List of suffragettes arrested from 1906–1914
More than a thousand people who supported women’s right to vote were arrested for their activism. This document records them – and includes some famous names.
Alice Hawkins (1863–1946) was a working class member of the Women’s Social and Political Union (WSPU) and a trade unionist, who boldly campaigned for the rights of women.
Alice Hawkins was active in the militant suffrage society the WSPU from 1907 and was a consistent figure in their campaigns. The National Archives has a world-renowned collection of documents relating to the 20th-century part of the women’s suffrage movement. The wealth of records cross many government departments, illustrating the huge impact, particularly the militant suffrage campaign, had across government.
These records also highlight many personal experiences of male and female campaigners for the vote. Following Alice’s experience gives us an insight into how the suffrage campaigns affected the real lives of individuals.
Alice Riley was born in 1863 in Stafford, one of nine children. By the age of 13, after the family had moved to Leicester, she was working in the shoe trade, creating boots and shoes just as her father did. Her early life can be traced through our census records.
In 1884 she married Alfred Hawkins. The pair met at an early socialist meeting, and from then on Alfred would actively support Alice’s work to get women the vote.
Alice became active in the militant suffrage society – the Women’s Social and Political Union (WSPU) – and was a consistent figure in their campaigns. She helped establish the WSPU in Leicester.
Alice was first arrested in February 1907, when she was one of 29 women sent to Holloway Prison after a march on Parliament.
On 18 November 1910, Alice was one of around 300 women on a delegation led by Emmeline Pankhurst to Parliament. They were protesting against the Prime Minister’s decision not to allow any more time on a Bill to give approximately 1 million women the vote. This resulted in lengthy and violent clashes with the police.
Following the protest, around 200 women claimed they were injured – and in some cases sexually assaulted – by the police. These shocking clashes on 18 November 1910 became known in suffrage history as ‘Black Friday’.
This was a turning point in the movement. Suffrage campaigners believed that the government cared more about damage to property than the damage done to women’s bodies. After the clashes, evidence was gathered and submitted to the Home Office. In their own words these women powerfully described how they were treated by police.
Alice provided her own testimony, in which she details how she was treated on this fateful day. She described being assaulted by a policeman.
Alice was determined to win the vote. She participated in protests outside Parliament and window smashing campaigns but, like many suffragette campaigners, she also acknowledged the power of words.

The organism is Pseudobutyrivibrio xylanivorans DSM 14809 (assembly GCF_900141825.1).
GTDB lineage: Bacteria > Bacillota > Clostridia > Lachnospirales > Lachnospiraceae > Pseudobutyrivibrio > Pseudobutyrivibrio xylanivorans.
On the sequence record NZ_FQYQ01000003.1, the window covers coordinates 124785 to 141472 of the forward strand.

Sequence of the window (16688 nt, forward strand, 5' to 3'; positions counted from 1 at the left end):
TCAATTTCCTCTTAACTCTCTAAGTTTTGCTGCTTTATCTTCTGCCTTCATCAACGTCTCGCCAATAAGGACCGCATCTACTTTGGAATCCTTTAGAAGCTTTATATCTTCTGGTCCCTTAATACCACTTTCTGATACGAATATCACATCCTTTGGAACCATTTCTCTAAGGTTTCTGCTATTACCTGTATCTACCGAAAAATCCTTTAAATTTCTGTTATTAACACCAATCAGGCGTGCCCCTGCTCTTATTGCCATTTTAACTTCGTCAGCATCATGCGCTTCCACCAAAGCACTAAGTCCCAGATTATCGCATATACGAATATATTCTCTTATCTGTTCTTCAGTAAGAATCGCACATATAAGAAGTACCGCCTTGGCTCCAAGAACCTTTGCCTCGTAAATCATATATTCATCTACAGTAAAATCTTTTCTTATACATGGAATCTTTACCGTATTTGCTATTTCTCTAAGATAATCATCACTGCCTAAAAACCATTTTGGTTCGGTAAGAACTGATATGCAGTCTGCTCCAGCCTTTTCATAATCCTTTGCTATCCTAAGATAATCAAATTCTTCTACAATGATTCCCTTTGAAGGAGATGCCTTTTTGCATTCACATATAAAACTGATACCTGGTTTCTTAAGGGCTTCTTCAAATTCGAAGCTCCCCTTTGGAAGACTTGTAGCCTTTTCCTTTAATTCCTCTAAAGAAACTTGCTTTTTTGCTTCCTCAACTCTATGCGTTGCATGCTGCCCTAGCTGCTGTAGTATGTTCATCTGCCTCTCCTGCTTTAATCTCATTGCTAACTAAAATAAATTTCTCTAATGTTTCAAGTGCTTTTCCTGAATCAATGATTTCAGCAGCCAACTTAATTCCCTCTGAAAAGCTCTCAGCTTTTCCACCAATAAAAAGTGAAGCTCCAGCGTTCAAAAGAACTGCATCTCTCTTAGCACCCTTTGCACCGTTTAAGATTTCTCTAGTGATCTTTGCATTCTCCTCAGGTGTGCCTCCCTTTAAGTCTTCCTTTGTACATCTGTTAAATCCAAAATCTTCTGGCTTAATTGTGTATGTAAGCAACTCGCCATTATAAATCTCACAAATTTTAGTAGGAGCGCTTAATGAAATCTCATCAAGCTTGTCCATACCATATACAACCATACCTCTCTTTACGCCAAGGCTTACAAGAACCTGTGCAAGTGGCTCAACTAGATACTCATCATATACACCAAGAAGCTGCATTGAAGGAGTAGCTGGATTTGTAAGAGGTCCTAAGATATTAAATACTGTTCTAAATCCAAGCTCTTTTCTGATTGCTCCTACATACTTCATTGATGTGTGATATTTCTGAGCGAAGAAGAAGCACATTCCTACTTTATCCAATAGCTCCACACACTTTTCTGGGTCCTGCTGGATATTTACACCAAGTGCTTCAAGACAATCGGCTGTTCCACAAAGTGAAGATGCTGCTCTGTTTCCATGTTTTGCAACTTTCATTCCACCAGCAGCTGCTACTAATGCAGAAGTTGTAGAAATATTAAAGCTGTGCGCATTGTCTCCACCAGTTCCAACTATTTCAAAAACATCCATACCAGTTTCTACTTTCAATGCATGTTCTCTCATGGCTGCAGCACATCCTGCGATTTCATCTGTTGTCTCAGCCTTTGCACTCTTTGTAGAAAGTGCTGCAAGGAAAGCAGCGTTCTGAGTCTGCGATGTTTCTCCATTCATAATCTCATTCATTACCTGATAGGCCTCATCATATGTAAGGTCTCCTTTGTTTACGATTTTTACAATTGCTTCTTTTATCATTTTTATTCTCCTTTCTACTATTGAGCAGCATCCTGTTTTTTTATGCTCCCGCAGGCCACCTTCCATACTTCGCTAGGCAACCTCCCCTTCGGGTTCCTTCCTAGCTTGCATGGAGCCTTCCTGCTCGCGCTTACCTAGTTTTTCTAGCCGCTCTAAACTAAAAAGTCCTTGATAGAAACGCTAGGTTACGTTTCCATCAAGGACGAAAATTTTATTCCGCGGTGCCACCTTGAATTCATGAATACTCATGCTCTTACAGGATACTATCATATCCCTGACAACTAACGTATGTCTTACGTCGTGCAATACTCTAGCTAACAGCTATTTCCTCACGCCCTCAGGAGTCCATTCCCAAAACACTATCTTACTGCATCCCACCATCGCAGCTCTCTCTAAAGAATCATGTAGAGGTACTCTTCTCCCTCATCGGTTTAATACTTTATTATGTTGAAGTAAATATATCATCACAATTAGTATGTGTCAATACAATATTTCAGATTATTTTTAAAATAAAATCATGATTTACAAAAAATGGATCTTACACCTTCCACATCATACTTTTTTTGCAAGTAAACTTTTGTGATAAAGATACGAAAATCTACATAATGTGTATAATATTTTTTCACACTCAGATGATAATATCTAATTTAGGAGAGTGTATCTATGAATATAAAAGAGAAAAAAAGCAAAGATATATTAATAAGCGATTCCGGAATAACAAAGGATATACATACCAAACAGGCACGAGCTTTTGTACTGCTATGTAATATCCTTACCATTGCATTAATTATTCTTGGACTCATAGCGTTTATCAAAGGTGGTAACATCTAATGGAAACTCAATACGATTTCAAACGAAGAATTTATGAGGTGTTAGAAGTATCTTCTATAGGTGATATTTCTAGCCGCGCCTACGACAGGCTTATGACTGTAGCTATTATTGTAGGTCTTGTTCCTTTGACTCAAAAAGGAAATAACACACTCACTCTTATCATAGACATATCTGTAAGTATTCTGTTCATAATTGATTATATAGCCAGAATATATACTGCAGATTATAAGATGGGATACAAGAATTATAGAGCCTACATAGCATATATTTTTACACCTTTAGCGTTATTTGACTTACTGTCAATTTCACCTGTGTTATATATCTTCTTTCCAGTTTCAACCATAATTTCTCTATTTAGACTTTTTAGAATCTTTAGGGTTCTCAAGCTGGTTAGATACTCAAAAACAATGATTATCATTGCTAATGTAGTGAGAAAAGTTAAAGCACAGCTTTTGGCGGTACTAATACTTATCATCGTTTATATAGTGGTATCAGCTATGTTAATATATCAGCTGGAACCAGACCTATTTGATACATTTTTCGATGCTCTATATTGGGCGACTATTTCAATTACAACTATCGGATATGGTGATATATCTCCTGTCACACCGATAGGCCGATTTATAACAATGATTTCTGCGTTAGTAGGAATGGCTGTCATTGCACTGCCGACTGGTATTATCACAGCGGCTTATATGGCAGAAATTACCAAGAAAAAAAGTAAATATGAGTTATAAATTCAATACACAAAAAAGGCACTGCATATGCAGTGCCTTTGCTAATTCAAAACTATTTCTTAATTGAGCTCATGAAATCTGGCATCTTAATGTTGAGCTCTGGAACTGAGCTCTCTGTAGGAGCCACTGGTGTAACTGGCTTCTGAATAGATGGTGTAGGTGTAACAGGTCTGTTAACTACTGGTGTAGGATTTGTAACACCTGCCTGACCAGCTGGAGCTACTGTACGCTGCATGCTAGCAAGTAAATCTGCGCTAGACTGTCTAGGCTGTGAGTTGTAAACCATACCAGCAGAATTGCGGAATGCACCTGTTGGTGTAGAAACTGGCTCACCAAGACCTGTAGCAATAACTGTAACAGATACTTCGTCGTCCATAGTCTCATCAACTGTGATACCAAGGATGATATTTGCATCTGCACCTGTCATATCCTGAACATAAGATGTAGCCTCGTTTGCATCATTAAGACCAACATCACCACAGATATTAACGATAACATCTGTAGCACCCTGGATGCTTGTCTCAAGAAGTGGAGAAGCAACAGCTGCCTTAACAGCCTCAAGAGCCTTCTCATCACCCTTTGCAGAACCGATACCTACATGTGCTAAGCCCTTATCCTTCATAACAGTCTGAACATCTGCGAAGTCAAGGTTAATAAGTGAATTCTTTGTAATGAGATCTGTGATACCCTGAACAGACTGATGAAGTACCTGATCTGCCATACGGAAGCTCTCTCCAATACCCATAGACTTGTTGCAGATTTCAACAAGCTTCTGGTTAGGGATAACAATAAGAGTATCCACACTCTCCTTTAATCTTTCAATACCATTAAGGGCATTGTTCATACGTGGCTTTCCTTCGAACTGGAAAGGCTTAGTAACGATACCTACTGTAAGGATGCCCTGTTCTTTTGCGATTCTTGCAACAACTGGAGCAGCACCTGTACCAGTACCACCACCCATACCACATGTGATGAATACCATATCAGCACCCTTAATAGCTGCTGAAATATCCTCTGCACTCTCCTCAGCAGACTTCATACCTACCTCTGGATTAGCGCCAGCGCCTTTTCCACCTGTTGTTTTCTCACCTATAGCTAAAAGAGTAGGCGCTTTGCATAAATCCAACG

In 1913, the WSPU issued a call to working women from across the country to be part of a deputation to speak with David Lloyd George. Representing a range of trades, the deputation spoke about the struggles they faced as women and the striking disparity in wages compared to men in similar jobs. Their aim was to articulate why, for many working women, gaining the vote was just the first (very important) step in the struggle for equality.
Alice was one of the deputation: she represented herself, but also the women workers in the boot and shoe trade in Leicester. In her powerful statement to Lloyd George, Alice referenced the terrible, sweating conditions she worked in, and the inequality in her pay compared to men doing the same job. She talked about the irony that, under the proposed bill, her two sons would have the vote but she would not.
I have two sons… Those sons under this new bill – the Manhood Suffrage bill – would have votes. I, the mother who brought them into the world, have nothing
During the deputation, Lloyd George gave assurances that amendments to the Reform Bill would be carried. However, the amendments were dropped that same evening. This was one of many in a long line of frustrations for suffrage campaigners.
In 1918, the Representation of the People Act 1918 came into law, providing some women with a vote in Parliamentary elections for the first time. Many working class women would not have gained the vote under this act. There was also an age clause. Alice was one of the approximately 20% of women over 30 who would not have met the property qualification to vote, despite the huge lengths she went to in her fight for equality.
Alice won her right to vote a decade later, under the 1928 Representation of the People (Equal Franchise) Act.
After her involvement in the women’s suffrage movement, Alice continued to be a lifelong campaigner for equality through the trade union movement. In 2018 a statue of Alice was unveiled in Leicester Market Square.